Federal District Judge Grants Temporary Preliminary Injunction of STOCK Act

Legislation Privacy Internet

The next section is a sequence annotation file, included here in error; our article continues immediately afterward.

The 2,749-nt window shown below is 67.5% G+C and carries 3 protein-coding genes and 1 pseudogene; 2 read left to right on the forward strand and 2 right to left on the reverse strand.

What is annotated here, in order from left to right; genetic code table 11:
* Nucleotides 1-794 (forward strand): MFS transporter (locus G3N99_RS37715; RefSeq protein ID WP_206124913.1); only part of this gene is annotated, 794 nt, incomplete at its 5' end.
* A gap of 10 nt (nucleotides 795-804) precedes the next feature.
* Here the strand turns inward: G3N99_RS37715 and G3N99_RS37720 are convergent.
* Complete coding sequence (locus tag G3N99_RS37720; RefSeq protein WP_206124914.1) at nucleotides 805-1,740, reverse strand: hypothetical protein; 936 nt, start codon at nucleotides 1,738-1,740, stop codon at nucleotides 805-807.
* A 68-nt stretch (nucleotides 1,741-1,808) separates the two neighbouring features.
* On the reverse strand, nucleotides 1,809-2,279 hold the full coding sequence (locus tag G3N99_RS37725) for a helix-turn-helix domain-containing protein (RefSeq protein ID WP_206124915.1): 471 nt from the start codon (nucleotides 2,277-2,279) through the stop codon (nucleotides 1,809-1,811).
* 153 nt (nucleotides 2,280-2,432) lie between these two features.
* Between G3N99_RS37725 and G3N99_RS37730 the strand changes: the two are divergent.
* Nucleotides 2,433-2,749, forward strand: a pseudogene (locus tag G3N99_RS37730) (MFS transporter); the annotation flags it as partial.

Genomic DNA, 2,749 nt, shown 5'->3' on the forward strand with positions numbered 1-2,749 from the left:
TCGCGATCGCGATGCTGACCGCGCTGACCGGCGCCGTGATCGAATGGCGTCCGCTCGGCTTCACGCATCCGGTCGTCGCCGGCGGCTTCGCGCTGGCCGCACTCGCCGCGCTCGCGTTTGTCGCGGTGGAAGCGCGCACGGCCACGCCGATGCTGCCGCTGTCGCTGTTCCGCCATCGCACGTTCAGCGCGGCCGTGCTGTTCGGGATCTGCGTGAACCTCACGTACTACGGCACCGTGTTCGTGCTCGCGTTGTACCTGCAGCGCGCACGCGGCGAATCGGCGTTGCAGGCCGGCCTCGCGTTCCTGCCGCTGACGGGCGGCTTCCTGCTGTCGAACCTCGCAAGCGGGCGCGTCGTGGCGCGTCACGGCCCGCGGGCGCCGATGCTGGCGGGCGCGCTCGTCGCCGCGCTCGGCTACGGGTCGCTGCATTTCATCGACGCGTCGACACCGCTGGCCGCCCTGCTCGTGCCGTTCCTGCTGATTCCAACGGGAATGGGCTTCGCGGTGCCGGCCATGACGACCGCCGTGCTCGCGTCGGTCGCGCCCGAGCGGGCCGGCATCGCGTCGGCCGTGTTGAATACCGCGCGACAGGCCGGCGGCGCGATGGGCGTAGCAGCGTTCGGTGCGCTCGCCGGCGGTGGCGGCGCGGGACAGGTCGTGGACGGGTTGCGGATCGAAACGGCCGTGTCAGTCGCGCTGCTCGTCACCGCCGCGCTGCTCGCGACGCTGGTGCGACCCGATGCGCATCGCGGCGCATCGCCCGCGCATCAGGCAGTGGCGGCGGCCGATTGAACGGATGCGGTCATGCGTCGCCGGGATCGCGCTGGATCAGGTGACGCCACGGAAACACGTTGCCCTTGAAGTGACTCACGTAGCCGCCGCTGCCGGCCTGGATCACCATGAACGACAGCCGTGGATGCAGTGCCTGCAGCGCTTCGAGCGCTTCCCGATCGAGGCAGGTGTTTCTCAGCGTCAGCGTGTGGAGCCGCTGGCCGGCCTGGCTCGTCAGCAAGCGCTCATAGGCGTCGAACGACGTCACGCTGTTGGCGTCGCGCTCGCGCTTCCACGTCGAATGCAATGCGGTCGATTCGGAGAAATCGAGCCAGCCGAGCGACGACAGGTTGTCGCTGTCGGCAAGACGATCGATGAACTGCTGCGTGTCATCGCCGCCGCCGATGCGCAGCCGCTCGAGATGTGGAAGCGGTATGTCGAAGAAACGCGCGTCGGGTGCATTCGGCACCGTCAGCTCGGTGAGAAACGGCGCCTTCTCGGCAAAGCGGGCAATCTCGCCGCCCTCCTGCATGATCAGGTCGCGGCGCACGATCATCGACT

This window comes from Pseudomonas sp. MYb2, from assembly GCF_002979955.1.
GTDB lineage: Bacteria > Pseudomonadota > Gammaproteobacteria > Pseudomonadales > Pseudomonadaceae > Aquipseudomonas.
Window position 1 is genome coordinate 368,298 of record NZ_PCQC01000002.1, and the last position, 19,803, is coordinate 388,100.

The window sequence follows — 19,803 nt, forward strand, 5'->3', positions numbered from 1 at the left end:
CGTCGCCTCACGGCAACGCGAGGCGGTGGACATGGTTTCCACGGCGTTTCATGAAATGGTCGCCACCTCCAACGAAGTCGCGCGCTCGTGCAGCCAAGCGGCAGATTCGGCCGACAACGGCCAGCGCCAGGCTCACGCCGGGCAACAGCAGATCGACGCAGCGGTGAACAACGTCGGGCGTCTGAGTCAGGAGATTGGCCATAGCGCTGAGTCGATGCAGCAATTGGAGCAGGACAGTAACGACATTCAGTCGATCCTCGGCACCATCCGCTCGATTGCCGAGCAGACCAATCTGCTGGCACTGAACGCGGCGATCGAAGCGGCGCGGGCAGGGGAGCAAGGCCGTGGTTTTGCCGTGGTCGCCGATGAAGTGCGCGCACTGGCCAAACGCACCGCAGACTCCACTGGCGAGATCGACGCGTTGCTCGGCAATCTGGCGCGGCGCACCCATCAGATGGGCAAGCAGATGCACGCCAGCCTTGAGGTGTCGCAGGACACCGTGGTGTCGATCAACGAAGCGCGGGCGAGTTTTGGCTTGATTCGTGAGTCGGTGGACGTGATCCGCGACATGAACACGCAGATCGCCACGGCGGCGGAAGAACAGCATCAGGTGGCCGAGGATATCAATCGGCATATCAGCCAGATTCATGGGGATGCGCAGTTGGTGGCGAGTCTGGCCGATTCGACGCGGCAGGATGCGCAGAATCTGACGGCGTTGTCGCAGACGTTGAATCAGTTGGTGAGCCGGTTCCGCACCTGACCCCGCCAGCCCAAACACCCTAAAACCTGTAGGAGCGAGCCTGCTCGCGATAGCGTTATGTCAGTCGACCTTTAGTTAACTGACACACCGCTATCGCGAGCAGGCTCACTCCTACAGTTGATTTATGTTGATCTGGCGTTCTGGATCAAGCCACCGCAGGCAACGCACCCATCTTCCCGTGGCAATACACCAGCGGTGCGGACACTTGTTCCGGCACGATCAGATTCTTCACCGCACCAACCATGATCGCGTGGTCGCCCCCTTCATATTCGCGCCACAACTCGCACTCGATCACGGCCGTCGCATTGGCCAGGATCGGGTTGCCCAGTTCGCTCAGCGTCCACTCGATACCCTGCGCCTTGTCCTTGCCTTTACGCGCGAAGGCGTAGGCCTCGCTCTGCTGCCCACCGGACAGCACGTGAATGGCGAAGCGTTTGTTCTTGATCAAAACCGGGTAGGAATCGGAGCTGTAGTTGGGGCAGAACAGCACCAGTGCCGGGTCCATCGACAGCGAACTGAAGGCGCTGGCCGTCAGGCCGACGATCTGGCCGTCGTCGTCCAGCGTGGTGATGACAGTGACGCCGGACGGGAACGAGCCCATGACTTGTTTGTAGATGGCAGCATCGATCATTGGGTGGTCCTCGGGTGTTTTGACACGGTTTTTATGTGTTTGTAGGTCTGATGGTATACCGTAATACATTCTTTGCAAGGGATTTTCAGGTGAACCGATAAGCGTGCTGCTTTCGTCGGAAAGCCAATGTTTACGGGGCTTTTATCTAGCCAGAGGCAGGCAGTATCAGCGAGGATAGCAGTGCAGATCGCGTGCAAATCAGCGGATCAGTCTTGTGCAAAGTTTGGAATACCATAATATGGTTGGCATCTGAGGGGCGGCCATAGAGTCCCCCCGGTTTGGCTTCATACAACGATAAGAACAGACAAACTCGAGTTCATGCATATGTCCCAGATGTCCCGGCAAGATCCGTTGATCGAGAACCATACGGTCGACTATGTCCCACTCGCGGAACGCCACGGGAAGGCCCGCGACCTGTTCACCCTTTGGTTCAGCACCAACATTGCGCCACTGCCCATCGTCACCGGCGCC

Senior Exec. Ass’n v. United States By Mary Grinman – Edited by Charlie Stiernberg Senior Exec. Ass’n v. United States, No. 8:12-cv-02297-AW (S.D. Md. Sept. 13, 2012) Slip opinion The United States District Court for the Southern District of Maryland granted a motion for a temporary preliminary injunction, enjoining the United States from executing any part of Section 11 of the Stock Trading on Congressional Knowledge Act of 2012 (“STOCK Act” or “Act”), and from obliging federal employees to divulge any financial information that is subject to Internet publication by federal agencies. Judge Williams ruled that the plaintiffs’ interests in protecting their privacy are more likely than not to outweigh the government’s interest in disclosing their financial information. Senior Exec. Ass’n, slip op. at 16. The court noted that privacy interests have become more significant in light of the “Information Age,” which makes it possible to rapidly assemble and spread immense quantities of information. Id. at 9. The Wall Street Journal Law Blog provides a brief overview of the case. Corporate Counsel provides additional background information on the STOCK Act. Joe Davidson of the Washington Post criticizes the Act as “rushed,” and discusses the impact of the Act and the court’s ruling on individual federal employees. The STOCK Act’s stated purpose is to prohibit members and employees of Congress from using nonpublic information, obtained through their legislative positions, to their financial benefit. One way the Act prevents this behavior is by mandating extensive public disclosure of federal employees’ financial information, including assets, income, financial transactions, liabilities and more. Id. at 1–2. Senior executive branch employees had previously been subject to financial disclosure obligations under the Ethics in Government Act (“EGA”). Id. at 2. However, the STOCK Act differs from the EGA in many aspects. For example, it allows federal agencies to make employees’ financial information available on a searchable database without requiring a written application. Id. at 3, 10. The Plaintiffs asserted four claims against the government: (1) violation of the constitutional right to privacy; (2) violation of due process; (3) violation of the Administrative Procedure Act; and (4) declaratory relief. Id. at 1. The court held the first claim sufficient to grant the motion for a temporary preliminary injunction, and declined to address the other claims in the interest of judicial economy. Id. at 8. To obtain a temporary preliminary injunction, a plaintiff must prove four elements: (1) a likelihood of success on the merits; (2) a likelihood of irreparable harm without the injunction; (3) a favorable balance of equities; and (4) that the injunction is in the public interest. Id. at 7. The court found that the plaintiffs satisfied all four elements. Success on the Merits — In holding that the plaintiffs were likely to succeed on the merits, the court noted that the Supreme Court has recognized the right to privacy in personal information, and that the Fourth Circuit has explicitly held that right to encompass financial information. Id. at 8–9. The court invoked a balancing test to determine that the plaintiffs’ privacy interests outweighed the government’s compelling interest in disclosure (to deter corruption and conflicts of interest). Id. at 9, 16. The court noted that the disclosure requirement applies to particularly vulnerable positions in military, law enforcement and diplomatic arenas, and agreed with federal officials’ concerns that the disclosed information could be used to “harass, intimidate and blackmail them.” Id. at 4, 13. The court also found that the plaintiffs’ interests “assume[] added importance in the Information Age.” Id. at 9. Eliminating the EGA’s application process in favor of Internet publication and a searchable database “maximizes the chances that [disclosed financial information] will fall into the hands of miscreants.” Id. at 3, 15. Irreparable Harm — In order for harm to be irreparable, it must be actual and imminent. Id. at 16. In this case, the court held that the harm is clearly imminent since, without the injunction, the plaintiffs will have their financial information disclosed within the month. Id. The court also held that the harm is actual, because monetary damages are not a suitable remedy for a privacy violation and because denial of a constitutional right should be considered an irreparable harm. Id. Additionally, since there is no way to reverse public disclosure of information, the harm would be permanent. Id. Balance of Equities — The loss to the government if the temporary injunction were granted would be a one-month delay in disclosure. On the other hand, if the injunction were denied, the plaintiffs would suffer an irreparable harm. The court concluded that an objective balance of these two outcomes clearly demonstrated that the loss to the plaintiffs would be greater than the loss to the government. Id. at 17–18. Public Interest — The court found that disclosure of detailed financial information would provide an opportunity for adversaries of the government to specifically target individuals who either have access to classified information, or the ability to affect the direction of legislation. Id. at 4. Such parties could use this information to compromise the integrity of the country’s executive officers. The court also stated that upholding the constitutional rights of individuals is in the public interest. Id. at 19. This case pits both privacy and national security concerns against the public’s interest in preventing corruption in the government. Although Judge Williams has not yet made a definitive ruling about which interest will prevail, his conclusion that the plaintiffs are more likely than not to succeed on the merits suggests that he is leaning towards ultimately enjoining the Act.